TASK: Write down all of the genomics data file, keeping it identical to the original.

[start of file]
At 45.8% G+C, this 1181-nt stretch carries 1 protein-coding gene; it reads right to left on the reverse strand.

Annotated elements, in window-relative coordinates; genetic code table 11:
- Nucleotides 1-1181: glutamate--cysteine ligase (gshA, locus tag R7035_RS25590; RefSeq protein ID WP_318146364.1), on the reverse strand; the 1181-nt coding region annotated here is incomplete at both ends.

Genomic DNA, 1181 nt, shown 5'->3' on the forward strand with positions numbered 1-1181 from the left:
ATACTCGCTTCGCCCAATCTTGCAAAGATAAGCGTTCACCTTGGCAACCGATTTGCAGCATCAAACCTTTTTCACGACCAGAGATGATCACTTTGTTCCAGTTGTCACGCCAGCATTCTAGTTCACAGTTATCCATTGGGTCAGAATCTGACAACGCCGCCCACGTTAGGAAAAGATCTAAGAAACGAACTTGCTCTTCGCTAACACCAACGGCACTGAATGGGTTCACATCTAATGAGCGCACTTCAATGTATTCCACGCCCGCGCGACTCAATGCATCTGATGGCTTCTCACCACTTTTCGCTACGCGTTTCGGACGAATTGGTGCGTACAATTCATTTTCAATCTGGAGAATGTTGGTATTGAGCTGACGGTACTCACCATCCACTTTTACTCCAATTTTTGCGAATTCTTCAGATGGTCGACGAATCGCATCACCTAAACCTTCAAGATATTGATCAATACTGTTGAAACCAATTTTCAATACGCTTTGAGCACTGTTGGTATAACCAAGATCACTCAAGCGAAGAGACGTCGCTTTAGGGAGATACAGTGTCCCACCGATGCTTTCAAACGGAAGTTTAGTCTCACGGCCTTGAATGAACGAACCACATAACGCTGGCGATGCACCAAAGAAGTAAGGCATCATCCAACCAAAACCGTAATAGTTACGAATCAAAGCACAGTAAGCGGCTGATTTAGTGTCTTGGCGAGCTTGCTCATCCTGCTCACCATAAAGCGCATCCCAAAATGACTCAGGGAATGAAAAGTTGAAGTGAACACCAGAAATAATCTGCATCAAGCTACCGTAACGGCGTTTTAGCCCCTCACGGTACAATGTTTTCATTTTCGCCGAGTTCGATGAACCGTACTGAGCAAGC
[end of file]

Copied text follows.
At 45.8% G+C, this 1181-nt stretch carries 1 protein-coding gene; it reads right to left on the reverse strand.

Annotated elements, in window-relative coordinates; genetic code table 11:
- Nucleotides 1-1181: glutamate--cysteine ligase (gshA, locus tag R7035_RS25590; RefSeq protein ID WP_318146364.1), on the reverse strand; the 1181-nt coding region annotated here is incomplete at both ends.

Genomic DNA, 1181 nt, shown 5'->3' on the forward strand with positions numbered 1-1181 from the left:
ATACTCGCTTCGCCCAATCTTGCAAAGATAAGCGTTCACCTTGGCAACCGATTTGCAGCATCAAACCTTTTTCACGACCAGAGATGATCACTTTGTTCCAGTTGTCACGCCAGCATTCTAGTTCACAGTTATCCATTGGGTCAGAATCTGACAACGCCGCCCACGTTAGGAAAAGATCTAAGAAACGAACTTGCTCTTCGCTAACACCAACGGCACTGAATGGGTTCACATCTAATGAGCGCACTTCAATGTATTCCACGCCCGCGCGACTCAATGCATCTGATGGCTTCTCACCACTTTTCGCTACGCGTTTCGGACGAATTGGTGCGTACAATTCATTTTCAATCTGGAGAATGTTGGTATTGAGCTGACGGTACTCACCATCCACTTTTACTCCAATTTTTGCGAATTCTTCAGATGGTCGACGAATCGCATCACCTAAACCTTCAAGATATTGATCAATACTGTTGAAACCAATTTTCAATACGCTTTGAGCACTGTTGGTATAACCAAGATCACTCAAGCGAAGAGACGTCGCTTTAGGGAGATACAGTGTCCCACCGATGCTTTCAAACGGAAGTTTAGTCTCACGGCCTTGAATGAACGAACCACATAACGCTGGCGATGCACCAAAGAAGTAAGGCATCATCCAACCAAAACCGTAATAGTTACGAATCAAAGCACAGTAAGCGGCTGATTTAGTGTCTTGGCGAGCTTGCTCATCCTGCTCACCATAAAGCGCATCCCAAAATGACTCAGGGAATGAAAAGTTGAAGTGAACACCAGAAATAATCTGCATCAAGCTACCGTAACGGCGTTTTAGCCCCTCACGGTACAATGTTTTCATTTTCGCCGAGTTCGATGAACCGTACTGAGCAAGC